Dietary Supplements


Dietary supplements are not a new concept; surely, you’ve taken some yourself or heard from your friends about the various supplements they use to meet their body’s needs. But when is it recommended to use dietary supplements, what should you pay attention to, how much should you take, and which are the most important supplements? In this article, we help answer these questions. But before we get into that, let’s clarify what exactly a vitamin is.


It’s important to know that the word “vitamin” means a substance necessary for life. Specifically, vitamins are organic compounds essential for metabolic processes in cells and are involved in regulating biochemical processes through which food is utilized in the body and converted into energy.

Vitamins can be categorized into several groups. We know that the body can produce vitamins D and K, but the others must be obtained through diet or supplements. If even one vital vitamin, mineral, or trace element is missing from our body or is present in insufficient amounts, a deficiency state can develop, impairing physiological processes. This can lead to symptoms and, eventually, deficiency diseases.

WHY DO WE NEED Vitamins?

One might wonder why we even need to consume vitamins and other dietary supplements. Even today, it is often heard, sometimes from trained doctors, that taking dietary supplements is generally unnecessary, as a balanced, varied diet provides all the necessary vitamins, minerals, and trace elements in adequate amounts. However, this view is not necessarily the norm.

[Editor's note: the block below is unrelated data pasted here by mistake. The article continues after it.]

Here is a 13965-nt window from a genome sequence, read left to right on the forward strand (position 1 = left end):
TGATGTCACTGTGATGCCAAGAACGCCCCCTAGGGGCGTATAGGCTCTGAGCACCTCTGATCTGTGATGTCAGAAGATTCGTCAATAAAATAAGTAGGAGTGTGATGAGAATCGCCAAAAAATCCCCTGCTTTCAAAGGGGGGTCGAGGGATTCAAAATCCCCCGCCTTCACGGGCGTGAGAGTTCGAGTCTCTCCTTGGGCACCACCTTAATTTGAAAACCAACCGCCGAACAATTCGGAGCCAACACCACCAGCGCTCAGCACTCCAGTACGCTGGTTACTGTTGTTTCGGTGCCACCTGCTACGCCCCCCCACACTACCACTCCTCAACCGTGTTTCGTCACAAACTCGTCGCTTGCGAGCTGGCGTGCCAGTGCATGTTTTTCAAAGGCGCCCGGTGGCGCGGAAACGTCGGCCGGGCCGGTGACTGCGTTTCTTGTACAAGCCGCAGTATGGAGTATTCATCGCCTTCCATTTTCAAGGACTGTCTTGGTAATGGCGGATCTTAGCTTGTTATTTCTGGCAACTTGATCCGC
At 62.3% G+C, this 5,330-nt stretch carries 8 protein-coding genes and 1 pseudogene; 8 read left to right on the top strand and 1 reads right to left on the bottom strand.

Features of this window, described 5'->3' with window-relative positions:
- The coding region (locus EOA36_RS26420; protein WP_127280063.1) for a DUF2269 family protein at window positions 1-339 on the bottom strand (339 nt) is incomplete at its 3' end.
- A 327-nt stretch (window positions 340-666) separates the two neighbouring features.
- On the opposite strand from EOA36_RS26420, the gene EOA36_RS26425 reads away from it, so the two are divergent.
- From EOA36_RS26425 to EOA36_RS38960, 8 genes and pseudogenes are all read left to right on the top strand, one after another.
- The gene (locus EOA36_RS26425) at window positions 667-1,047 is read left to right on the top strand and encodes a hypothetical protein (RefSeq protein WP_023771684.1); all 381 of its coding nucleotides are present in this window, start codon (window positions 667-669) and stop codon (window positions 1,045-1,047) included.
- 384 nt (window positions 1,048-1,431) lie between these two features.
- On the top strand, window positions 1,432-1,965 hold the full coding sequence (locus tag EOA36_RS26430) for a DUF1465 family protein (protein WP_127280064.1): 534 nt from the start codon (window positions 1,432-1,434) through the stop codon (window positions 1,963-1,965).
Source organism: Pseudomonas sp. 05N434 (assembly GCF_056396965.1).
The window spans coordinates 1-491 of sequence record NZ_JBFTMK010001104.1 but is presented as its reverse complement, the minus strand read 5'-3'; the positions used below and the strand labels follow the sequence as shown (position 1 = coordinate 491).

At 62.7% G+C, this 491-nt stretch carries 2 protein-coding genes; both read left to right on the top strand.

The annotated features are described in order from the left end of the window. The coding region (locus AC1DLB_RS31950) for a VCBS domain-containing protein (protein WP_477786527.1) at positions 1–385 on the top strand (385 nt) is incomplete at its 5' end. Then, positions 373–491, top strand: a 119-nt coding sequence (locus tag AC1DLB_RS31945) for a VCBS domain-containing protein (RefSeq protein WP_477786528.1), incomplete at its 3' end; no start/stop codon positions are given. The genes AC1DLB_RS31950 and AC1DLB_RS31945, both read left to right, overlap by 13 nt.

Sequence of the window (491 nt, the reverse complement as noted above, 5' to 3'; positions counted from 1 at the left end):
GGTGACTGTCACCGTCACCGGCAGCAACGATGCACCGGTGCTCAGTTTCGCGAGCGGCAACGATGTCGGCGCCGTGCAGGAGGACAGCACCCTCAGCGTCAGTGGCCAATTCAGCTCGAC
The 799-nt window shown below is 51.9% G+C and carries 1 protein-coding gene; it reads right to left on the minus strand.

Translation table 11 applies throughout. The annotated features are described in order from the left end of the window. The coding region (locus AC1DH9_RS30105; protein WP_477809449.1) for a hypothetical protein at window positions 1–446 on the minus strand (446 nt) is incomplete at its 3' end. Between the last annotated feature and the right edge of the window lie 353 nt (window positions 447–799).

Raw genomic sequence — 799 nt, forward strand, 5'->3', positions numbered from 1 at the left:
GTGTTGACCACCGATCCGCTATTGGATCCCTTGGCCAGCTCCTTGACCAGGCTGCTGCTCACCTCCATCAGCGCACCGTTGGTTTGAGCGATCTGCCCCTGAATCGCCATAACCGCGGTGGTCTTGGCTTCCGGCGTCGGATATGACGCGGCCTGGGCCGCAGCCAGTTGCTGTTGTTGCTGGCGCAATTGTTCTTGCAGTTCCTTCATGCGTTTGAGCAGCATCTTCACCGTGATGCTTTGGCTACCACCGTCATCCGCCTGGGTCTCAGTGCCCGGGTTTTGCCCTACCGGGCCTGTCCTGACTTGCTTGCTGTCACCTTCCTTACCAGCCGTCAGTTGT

…is not what it used to be decades ago. The soil itself suffers from various deficiencies, and plants grown in such soil cannot be nutritionally complete. Agriculture uses a lot of chemicals (e.g., herbicides) that have harmful effects on our bodies. Moreover, the quality of water and air has significantly deteriorated over recent times, being anything but clean. Thus, the environment in which plants grow and the conditions of production have worsened and are unfortunately not harmless to health. Can vegetables and fruits that grow in contaminated soil, are watered with polluted water, and are surrounded by polluted air provide proper nutrients for us?